10:00-10:30 Coffee break

10:30-12:00 pm - Session 6

1030 A higher DGPS accuracy by means of a new correction -- The azimuth-distance-correction ADCo
Johannes Dittrich, Federal Agency for Cartography and Geodesy, Federal Republic of Germany

Mr. Dittrich presented material prepared by himself and colleague E. Kühmstcdt that was focused on the ALF DGPS network in Germany and recent improvements in the systems accuracy. In the past, the ALF provides real-time RTCM-type corrections to users using RDS technology based on a data collected by a single reference station in Mainflingen, Germany. Available accuracy was reported to be as good as 1-2 meters. The development of ALF began in 1992 and in 1996 it became operational 24 hours a day, 365 days a year. Since 1996, efforts have been under way to make ALF a more reliable service with higher accuracy.

Mr. Dittrich explained that with the help of the Czech Technical University, data from their reference station in Prague was incorporated into the ALF network. It is used to develop a proprietary algorithm, known as ADCo, that improves a users accuracy to between 0.5 to 1.8 meters by providing additional azimuth and distance corrections.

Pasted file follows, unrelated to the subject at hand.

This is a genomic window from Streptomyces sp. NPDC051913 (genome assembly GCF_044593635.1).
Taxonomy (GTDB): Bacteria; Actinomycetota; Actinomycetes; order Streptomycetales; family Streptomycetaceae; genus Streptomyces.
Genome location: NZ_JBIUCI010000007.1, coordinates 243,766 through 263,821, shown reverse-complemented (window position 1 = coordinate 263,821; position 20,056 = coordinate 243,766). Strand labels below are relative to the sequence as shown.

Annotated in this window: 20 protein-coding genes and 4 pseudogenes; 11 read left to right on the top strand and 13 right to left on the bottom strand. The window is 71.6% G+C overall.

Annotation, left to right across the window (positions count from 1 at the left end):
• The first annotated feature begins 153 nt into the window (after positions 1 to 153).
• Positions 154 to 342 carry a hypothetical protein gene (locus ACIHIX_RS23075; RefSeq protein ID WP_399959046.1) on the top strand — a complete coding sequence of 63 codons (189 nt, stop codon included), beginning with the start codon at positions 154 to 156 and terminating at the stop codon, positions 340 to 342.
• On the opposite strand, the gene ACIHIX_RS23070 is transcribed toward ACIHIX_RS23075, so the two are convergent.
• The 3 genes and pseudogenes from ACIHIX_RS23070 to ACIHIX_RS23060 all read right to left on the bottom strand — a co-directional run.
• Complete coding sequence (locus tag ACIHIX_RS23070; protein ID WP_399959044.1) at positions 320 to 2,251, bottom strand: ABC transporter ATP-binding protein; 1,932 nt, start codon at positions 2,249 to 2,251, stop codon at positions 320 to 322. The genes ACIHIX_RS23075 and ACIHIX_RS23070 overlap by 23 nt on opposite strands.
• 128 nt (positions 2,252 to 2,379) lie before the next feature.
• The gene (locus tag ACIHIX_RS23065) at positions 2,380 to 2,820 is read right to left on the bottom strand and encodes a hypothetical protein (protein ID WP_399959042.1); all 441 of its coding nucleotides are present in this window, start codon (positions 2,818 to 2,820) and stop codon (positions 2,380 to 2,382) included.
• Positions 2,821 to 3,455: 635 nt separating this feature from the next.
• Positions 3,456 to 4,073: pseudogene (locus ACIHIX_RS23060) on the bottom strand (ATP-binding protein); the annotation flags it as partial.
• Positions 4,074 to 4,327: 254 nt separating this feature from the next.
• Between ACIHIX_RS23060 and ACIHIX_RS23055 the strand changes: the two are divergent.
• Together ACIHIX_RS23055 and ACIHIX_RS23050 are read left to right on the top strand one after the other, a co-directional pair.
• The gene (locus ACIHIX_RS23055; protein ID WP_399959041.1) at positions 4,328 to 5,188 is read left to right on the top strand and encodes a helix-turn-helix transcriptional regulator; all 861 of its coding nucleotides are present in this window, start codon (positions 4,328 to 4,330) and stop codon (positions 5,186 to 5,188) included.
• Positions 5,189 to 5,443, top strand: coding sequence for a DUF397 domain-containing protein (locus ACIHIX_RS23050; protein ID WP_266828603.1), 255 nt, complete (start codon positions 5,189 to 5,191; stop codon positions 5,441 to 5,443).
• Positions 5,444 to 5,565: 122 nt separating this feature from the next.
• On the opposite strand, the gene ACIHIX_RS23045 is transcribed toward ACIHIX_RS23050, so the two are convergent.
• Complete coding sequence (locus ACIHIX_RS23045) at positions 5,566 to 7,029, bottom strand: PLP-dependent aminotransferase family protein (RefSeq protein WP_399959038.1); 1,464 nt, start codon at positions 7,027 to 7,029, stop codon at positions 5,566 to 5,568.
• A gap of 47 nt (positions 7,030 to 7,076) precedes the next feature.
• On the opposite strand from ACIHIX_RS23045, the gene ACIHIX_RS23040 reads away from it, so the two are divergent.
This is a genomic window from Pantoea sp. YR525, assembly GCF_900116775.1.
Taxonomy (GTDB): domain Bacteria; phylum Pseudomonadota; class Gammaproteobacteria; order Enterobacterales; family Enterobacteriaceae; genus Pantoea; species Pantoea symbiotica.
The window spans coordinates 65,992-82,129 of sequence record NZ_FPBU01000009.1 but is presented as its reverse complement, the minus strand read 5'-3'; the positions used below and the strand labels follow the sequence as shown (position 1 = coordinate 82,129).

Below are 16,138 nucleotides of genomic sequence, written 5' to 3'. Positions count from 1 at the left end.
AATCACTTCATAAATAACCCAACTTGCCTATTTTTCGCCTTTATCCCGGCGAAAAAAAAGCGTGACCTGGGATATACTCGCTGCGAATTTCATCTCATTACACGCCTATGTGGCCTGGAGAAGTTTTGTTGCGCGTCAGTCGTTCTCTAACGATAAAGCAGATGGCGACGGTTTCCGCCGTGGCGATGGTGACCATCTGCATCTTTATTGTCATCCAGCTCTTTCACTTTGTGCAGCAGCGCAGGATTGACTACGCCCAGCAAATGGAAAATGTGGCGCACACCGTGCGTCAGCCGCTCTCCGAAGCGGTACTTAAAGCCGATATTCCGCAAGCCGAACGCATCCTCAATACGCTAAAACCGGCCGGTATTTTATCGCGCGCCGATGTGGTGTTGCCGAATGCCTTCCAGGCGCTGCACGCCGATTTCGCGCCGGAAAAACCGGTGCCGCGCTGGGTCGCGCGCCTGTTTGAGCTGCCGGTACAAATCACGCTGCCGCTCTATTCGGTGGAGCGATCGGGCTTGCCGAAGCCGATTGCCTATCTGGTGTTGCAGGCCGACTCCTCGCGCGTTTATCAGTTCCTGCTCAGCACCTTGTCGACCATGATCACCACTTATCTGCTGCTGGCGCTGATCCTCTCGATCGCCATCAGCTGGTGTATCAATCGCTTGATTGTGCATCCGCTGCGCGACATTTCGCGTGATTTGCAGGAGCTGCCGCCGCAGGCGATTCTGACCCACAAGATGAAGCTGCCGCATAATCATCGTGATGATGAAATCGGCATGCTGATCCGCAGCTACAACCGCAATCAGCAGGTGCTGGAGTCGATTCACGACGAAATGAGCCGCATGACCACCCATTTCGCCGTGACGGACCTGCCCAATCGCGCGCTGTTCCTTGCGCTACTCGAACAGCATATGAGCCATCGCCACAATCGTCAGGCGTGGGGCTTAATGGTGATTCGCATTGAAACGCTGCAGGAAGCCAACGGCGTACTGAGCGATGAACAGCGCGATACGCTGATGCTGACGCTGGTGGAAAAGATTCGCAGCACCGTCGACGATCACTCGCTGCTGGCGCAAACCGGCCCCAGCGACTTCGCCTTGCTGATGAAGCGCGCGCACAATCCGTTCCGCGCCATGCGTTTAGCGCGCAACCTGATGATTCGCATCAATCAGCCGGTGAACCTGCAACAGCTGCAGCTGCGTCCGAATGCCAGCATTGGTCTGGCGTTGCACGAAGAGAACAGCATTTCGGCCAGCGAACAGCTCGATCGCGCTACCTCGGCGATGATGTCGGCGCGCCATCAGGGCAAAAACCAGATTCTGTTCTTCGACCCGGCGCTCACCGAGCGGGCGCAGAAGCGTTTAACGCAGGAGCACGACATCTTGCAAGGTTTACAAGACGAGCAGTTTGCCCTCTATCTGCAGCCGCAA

At the conclusion of the presentation, a questioner asked Mr. Dittrich how the ADCo correction is transmitted to users. He explained that it is not part of the RTCM correction, instead, it relies on separate receiver hardware that must be purchased.

10:55 The Real time Implementation of GPS Carrier Phase Measurements for Distant Frequency Standard Comparisons
Piotr Fraczyk, NAVI

This paper presented by Mr. Fraczyk and co-authored by A.Tyranowska, of the Polish Space Research Center, was focused on the use of GPS carrier phase to compare frequency standards (time difference) computed at geographically separated time and frequency standard institutes.

Using the Allen deviation as a point of comparison, he explained that carrier phase measurements are more accurate than either C/A-code or P-code based measurements. Mr. Fraczyk acknowledged that carrier phase measurements are already used for frequency determination at the US Naval Observatory, and BIPM (Bureau International des Poids et Mesures) but use of this technique by non-high precision timing laboratories would be beneficial. For example, if phase measurements could be used by the telecom industry, the necessary frequency measurement accuracy of 10 -12 could be achieved in 100 seconds rather than thousands of seconds. However, he explained that to make the use of carrier phase measurements for time transfer possible, near real time data exchange between two time standard sites is necessary.

11:15 Proposed Alternative Modernization Approaches to Achieve at a Minimum NATO/ICAO Interoperability with a Category-I Precision Approach Capability prior to April 2000 and Full Compliance by the Year 2010